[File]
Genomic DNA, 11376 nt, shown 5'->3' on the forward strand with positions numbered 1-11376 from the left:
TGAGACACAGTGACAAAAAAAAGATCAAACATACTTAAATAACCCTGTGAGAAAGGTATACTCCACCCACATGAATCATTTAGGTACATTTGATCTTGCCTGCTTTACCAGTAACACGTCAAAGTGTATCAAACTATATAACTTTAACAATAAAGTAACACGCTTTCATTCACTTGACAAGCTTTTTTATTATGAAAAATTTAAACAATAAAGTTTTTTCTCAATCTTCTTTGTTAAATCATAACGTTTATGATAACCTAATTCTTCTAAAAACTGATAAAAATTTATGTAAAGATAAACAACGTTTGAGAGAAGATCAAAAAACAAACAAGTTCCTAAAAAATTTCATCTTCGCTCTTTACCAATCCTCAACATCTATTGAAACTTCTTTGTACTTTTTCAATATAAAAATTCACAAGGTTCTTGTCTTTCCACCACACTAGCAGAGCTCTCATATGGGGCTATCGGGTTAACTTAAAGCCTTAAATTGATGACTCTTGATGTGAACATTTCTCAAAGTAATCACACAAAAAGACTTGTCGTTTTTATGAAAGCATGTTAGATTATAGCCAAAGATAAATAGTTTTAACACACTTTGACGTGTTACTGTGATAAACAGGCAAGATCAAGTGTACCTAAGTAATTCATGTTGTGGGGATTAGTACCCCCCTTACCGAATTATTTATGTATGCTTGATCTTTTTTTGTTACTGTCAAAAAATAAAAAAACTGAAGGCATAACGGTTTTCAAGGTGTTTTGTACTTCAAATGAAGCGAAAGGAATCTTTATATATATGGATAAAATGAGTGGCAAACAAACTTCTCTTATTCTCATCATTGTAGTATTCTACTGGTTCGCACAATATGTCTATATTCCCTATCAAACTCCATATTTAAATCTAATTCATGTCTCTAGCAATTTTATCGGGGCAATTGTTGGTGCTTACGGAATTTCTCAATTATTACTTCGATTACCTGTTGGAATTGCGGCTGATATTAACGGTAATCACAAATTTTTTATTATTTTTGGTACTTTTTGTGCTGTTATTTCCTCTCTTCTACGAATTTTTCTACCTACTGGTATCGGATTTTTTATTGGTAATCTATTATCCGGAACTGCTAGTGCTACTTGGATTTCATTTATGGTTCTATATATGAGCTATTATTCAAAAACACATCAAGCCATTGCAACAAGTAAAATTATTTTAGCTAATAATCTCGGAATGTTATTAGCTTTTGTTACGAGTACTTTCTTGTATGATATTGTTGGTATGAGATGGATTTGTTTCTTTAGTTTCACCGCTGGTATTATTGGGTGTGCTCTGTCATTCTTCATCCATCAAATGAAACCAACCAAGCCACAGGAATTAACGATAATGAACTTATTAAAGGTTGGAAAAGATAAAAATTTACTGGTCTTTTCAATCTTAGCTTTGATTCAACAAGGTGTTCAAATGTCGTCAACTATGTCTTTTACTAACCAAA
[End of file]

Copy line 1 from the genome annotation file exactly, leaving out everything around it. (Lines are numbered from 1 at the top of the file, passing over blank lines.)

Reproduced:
Genomic DNA, 11376 nt, shown 5'->3' on the forward strand with positions numbered 1-11376 from the left: